Jesus summarises a thousand years of Israel’s history. In this parable Jesus speaks about a man who planted a vineyard and rented it out to some farmers and went away on a long journey. The farmer or tenant would work the land for the owner under the condition that at harvest time a certain percentage of the grapes or the profits realised from their sale would go to the owner. The vine had been a symbol for Israel for centuries. Jesus has something to say about Israel. In fact the parallels between this passage and Isaiah 5 are uncanny. Who does the vineyard represent? Israel. Just a short walk from where Jesus was teaching was the temple. Around the vast door that led into the Holy Place a grapevine over 30 metres in length had been sculpted in gold leaf. The bunches of grapes that hung from it were made out of jewels. Every now and then a rich Jew would add another grape jewel or gold leaf. The vineyard in this story is a picture of Israel. Of course the tenants are the leaders of the Jewish people. The servants that God as the owner sent every year were OT prophets. The Jewish people had a history of shamefully treating their prophets. What patience did God, the owner of the vineyard demonstrate!! He sends a prophet and he is shamefully treated. You would expect God as the owner to exact swift retribution – but he doesn’t. He sent another servant and another. They are treated just as shabbily.

Remember the question which gave rise to this parable in vrs 28. Initially Jesus did not give a direct answer. But now his reply could not be clearer. “All the servants who came before me were prophets but I am different. I am special. I am the beloved Son of God.” In 11:18 we read that the chief priests were looking for a way to kill him. In telling this parable Jesus is making it clear that he knew it as well. This is the ultimate insult. To kill the Son of God!! It is easy for us to say; “How could they do such a wicked thing? Thank God that I am not like that.” But in this parable Jesus is highlighting a universal human condition. In a sense we are all like these tenants. We are all placed in this world and are told to live under God’s rule. We all owe God a debt of moral obedience. He expects his share of the fruit. But the human heart does not change. When God sends a servant, a preacher, who tells us that we are not living in accordance with God’s rules we become angry. We do not want anyone to tell us how we ought to live. We want to be free moral agents, accountable to no one. This rebellious desire for autonomy is what the bible calls sin.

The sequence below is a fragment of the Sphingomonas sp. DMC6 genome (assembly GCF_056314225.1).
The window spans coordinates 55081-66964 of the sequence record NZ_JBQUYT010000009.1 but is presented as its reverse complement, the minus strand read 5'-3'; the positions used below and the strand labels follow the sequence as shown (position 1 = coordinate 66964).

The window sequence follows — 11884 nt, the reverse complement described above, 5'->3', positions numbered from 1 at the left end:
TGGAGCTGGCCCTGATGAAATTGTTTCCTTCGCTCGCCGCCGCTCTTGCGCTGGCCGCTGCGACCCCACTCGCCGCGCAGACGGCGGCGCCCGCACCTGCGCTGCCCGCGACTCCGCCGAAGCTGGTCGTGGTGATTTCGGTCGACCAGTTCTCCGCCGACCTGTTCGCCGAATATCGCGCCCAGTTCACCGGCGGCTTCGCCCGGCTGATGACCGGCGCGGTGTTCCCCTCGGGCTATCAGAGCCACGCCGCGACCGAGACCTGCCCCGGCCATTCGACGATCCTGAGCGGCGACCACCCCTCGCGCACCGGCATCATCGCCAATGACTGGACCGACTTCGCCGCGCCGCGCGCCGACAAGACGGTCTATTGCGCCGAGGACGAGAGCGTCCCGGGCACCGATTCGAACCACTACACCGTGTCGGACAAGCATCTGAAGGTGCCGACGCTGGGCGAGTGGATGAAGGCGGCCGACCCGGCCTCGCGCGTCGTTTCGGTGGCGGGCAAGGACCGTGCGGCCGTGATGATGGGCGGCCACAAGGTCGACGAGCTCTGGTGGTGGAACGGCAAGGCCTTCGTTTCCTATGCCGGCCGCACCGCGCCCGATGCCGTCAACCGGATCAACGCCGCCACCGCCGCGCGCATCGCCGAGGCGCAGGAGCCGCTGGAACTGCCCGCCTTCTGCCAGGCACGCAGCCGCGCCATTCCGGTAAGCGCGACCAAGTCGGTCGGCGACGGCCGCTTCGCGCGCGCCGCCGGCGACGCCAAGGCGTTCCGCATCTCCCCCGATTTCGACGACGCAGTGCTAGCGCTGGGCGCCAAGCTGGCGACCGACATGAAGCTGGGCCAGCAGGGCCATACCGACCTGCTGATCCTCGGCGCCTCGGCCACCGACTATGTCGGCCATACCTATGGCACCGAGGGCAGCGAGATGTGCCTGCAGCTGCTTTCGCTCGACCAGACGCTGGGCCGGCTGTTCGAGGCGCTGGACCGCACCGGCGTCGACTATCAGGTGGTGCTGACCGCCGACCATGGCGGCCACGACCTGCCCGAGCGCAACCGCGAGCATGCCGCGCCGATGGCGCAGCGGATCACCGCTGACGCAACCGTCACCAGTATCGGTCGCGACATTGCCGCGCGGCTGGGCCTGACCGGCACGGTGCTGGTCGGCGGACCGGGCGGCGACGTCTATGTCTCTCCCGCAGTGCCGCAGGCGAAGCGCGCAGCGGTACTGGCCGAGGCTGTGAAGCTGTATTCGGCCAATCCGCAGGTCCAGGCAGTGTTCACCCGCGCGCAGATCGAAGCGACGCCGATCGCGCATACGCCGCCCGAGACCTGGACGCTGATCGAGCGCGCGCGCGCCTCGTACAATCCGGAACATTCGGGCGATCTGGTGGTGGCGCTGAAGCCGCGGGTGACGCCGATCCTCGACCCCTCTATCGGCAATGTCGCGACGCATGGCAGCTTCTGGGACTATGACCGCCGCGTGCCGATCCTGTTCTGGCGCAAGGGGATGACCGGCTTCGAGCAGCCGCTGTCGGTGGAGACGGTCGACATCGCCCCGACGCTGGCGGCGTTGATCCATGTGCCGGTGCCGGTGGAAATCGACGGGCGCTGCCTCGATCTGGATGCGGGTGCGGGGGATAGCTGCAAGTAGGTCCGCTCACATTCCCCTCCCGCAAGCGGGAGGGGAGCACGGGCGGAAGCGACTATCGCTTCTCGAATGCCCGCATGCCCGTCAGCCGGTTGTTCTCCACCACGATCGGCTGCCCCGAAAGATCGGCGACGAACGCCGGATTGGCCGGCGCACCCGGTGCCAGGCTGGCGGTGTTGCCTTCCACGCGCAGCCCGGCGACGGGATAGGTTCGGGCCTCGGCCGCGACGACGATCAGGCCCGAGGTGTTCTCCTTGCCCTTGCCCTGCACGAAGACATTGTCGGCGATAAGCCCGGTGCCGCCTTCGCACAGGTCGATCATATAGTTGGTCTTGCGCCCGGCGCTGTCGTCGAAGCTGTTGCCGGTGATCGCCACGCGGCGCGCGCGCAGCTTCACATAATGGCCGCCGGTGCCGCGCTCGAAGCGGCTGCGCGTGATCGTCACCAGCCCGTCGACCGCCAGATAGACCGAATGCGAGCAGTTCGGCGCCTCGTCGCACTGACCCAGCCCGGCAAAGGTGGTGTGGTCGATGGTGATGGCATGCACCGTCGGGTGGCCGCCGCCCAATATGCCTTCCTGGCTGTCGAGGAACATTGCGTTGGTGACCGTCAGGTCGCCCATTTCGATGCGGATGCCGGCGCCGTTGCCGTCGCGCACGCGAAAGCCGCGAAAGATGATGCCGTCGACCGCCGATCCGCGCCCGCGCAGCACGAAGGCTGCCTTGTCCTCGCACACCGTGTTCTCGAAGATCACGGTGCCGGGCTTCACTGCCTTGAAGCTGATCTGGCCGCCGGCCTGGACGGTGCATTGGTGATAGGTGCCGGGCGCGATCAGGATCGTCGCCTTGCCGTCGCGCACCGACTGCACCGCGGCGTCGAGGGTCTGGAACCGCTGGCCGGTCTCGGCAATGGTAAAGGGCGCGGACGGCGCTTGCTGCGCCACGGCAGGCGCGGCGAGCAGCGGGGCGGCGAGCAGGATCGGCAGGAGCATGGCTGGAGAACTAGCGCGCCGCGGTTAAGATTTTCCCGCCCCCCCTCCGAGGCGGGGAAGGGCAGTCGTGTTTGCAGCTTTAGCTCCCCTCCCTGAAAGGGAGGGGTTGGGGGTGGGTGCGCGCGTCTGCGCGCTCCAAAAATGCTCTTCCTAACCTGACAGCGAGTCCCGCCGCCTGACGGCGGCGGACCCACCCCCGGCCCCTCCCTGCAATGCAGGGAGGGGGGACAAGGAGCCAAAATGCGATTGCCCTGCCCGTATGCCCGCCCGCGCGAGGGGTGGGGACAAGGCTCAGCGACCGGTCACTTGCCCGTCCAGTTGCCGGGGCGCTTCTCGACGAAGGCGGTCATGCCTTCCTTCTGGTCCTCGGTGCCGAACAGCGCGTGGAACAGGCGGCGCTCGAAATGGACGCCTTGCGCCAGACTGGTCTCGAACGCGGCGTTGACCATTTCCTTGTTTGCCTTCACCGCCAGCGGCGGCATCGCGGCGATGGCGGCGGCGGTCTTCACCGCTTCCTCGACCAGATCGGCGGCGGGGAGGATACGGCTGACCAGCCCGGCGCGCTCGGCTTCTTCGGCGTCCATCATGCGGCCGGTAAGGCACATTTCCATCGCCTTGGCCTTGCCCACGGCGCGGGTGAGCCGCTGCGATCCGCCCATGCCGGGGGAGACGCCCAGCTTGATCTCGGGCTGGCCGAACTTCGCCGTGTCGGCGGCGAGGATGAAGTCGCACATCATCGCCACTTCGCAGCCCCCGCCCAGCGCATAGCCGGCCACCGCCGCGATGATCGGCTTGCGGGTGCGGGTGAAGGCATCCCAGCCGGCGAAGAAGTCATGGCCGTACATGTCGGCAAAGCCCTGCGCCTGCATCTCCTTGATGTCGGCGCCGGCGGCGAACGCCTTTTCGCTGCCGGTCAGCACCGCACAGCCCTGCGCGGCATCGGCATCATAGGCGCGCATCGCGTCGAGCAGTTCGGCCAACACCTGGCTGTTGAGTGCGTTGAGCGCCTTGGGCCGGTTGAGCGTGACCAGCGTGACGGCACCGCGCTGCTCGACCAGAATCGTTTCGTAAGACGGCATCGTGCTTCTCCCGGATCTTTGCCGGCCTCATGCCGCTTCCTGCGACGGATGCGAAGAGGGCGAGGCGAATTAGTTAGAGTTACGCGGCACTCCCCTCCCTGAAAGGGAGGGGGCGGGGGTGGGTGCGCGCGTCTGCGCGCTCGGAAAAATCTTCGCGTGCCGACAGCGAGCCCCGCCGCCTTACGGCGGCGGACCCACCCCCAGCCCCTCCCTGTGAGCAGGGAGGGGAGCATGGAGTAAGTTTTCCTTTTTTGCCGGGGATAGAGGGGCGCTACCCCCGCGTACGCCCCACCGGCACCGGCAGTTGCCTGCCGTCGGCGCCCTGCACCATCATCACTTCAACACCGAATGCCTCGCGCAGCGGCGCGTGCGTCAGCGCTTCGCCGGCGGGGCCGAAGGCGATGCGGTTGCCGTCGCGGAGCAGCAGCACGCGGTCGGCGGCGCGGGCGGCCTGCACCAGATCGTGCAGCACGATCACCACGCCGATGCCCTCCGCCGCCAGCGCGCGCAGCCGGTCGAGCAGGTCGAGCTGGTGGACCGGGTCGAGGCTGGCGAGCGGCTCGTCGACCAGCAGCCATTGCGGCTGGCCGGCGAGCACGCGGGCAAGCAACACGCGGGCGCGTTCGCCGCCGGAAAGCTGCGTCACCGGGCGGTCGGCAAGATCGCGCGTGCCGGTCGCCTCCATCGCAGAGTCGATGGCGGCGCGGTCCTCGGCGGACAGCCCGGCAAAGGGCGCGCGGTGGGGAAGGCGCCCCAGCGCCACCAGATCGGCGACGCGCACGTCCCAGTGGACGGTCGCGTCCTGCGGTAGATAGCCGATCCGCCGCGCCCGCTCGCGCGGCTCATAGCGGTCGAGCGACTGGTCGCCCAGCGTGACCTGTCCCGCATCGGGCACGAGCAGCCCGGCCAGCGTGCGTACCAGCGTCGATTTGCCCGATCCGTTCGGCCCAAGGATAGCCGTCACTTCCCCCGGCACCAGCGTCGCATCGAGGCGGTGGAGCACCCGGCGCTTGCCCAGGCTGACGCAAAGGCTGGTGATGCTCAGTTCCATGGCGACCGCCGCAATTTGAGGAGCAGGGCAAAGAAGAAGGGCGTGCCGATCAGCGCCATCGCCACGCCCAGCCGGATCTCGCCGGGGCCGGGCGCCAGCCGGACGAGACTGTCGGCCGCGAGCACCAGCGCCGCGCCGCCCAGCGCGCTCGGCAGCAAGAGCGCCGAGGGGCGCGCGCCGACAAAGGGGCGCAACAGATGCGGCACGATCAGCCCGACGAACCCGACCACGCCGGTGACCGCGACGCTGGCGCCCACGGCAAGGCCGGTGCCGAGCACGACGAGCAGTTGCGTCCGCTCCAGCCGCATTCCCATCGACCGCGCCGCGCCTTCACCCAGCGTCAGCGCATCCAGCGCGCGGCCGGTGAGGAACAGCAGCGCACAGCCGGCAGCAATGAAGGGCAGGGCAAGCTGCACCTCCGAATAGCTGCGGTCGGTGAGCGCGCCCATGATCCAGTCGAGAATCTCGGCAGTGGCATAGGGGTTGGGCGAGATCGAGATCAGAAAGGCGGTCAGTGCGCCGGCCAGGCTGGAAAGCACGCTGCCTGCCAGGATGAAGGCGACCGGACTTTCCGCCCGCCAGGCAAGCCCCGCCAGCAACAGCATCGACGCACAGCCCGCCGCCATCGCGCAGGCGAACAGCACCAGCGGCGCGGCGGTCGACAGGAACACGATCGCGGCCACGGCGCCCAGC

In vrs 9 Jesus says; What will the owner of the vineyard do? He will come and kill those tenants and give the vineyard to others. According to vrs 12 the religious leaders knew only too well that Jesus had told this parable against them. They were the wicked tenants who would be thrown out and killed. What would then be done with the vineyard? It would be given to others. Who did Jesus have in mind? The Gentiles! Jesus has not finished yet. Look at vrs 10. Haven’t you read this scripture: The stone the builders rejected has become the capstone; the Lord has done this and it is marvelous in our eyes?” This is a quote from Psalm 118:22, 23. Two days before the crowds picked up the chant from Psalm 118:25 blessed is he who comes in the name of the Lord. When the Pharisees heard the singing they were indignant. Now Jesus rubs salt into their wounds by quoting from two verses earlier. “By rejecting me you are rejecting the capstone.” This is what Jesus is saying about himself. Imagine some builders at a building site. They toss stones to one side as rejects. They are searching for a cornerstone. The cornerstone was the one stone that was used to determine the lines and angles of all the other walls. If this stone was not right nothing would be right. That stone was vital. To their embarrassment they realised that the one stone that they were looking for had inexplicably been cast onto the reject pile. Jesus’ point is unmistakable. The religious authorities in Israel were casting him to one side. Yet Jesus would be raised as the capstone. In the parable the father said “perhaps they will respect my son.” The tenants didn’t. But of course the day will come according to Philippians 2:10, 11 when every knee shall bow and every tongue confess that Jesus Christ is Lord. On that day everyone will respect God’s Son.